As a person of faith, I believe God is timing this setback in running perfectly as I have a few new things to focus on for 2014. One being, to stop making running my ultimate #1 and leave more time to grow spiritually. It’s also making me realize once again, that I do not have ultimate control. Since I didn’t set my priorities straight, God has been speaking to me through this lengthy illness. Basically every time I’ve been trying to run it has been a friendly reminder of “Julia, you need to take a step back and start over. Running isn’t what’s most important in life. You’re not being the best person you could be by living your life this way”.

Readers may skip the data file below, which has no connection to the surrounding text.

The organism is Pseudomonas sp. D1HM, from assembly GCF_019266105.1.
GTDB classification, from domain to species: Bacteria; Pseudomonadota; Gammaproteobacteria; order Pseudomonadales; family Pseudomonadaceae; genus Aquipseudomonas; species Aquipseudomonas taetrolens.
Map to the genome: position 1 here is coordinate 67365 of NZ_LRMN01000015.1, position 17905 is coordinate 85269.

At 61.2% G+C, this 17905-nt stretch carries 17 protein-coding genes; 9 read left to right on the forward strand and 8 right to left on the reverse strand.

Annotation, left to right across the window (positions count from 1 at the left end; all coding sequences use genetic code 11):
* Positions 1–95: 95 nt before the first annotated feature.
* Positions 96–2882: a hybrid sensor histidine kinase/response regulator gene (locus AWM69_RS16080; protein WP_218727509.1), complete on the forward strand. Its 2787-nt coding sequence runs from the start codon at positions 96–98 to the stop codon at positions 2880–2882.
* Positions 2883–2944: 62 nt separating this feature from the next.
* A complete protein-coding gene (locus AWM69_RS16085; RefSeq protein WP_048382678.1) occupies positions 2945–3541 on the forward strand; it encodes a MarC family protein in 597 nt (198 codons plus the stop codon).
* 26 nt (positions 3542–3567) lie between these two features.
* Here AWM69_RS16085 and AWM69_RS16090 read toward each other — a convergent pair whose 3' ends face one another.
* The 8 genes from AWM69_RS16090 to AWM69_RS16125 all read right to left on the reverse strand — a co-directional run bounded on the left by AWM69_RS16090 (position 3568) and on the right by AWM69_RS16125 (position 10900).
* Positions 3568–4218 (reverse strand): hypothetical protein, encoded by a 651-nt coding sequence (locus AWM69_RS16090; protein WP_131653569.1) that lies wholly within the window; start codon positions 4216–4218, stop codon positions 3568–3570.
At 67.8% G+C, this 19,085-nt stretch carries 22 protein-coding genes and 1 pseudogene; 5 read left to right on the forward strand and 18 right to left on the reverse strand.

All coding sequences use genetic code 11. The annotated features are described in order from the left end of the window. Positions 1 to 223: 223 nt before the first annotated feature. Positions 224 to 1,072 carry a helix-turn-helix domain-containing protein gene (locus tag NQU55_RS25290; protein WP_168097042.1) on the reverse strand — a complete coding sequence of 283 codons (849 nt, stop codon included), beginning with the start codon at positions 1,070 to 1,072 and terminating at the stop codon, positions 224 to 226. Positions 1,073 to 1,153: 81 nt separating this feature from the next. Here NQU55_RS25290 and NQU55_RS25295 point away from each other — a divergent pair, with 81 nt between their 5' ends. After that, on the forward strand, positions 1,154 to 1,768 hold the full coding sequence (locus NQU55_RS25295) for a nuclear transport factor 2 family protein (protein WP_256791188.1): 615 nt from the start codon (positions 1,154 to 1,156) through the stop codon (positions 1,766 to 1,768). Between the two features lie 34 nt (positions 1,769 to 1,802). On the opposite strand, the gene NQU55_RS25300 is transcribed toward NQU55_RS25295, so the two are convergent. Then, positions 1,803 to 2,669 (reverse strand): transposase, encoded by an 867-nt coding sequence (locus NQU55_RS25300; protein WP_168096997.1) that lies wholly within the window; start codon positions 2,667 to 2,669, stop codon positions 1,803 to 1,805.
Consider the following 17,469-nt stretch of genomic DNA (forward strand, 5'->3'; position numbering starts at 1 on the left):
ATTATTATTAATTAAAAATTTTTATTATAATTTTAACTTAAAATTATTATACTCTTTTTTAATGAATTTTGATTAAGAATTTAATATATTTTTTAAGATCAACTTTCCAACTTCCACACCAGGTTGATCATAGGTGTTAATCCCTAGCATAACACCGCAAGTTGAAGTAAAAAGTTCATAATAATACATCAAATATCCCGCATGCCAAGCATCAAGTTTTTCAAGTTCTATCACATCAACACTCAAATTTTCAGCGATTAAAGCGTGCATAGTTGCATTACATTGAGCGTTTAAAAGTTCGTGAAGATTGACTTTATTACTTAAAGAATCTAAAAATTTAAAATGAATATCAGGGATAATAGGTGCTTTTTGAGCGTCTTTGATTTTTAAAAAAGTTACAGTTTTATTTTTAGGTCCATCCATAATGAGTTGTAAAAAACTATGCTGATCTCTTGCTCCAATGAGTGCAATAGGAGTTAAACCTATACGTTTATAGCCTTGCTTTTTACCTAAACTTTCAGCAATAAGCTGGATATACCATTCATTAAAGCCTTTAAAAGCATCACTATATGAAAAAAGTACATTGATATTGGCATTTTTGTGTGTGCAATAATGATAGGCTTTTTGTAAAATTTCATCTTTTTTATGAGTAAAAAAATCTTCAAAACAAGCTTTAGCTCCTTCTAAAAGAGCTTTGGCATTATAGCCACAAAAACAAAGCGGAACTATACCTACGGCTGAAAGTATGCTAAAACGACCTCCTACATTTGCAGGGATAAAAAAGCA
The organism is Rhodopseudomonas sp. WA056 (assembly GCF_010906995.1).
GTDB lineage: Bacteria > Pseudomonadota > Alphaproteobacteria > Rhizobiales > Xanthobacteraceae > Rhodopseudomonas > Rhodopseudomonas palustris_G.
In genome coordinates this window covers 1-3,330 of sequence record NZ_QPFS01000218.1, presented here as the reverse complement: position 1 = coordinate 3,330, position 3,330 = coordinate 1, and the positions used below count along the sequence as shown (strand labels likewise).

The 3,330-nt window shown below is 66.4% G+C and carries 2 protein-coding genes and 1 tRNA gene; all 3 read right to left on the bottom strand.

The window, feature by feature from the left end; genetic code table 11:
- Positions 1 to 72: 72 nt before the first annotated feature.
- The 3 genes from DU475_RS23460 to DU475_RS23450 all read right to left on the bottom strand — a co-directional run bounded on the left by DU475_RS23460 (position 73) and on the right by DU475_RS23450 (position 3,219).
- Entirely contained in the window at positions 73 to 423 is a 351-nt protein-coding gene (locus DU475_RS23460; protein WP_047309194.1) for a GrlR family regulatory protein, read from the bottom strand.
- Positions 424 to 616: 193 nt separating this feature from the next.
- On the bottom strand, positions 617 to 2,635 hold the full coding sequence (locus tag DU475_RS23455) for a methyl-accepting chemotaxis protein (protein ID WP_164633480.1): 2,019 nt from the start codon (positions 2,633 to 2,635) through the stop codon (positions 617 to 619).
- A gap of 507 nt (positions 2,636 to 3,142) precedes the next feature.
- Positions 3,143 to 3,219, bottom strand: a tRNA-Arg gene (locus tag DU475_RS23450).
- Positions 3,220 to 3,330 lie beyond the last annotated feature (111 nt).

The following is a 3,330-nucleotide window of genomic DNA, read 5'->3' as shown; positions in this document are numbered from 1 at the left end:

If you are a coach or someone who isn’t into spiritual revelation I’m sure you would like me to hear something along the lines of “Told you so. Not surprised. You can’t just run hard and through osmosis get faster and one day wake up feeling great if you’ve completely destroyed yourself.” And yes, I hear that too.
I understand it’s not a bad thing when I have the gift to run at my fullest potential, but I just need to figure out how to make this happen without the other areas of my life suffering. At this point helping provide for my family would be a start as Alan is in school.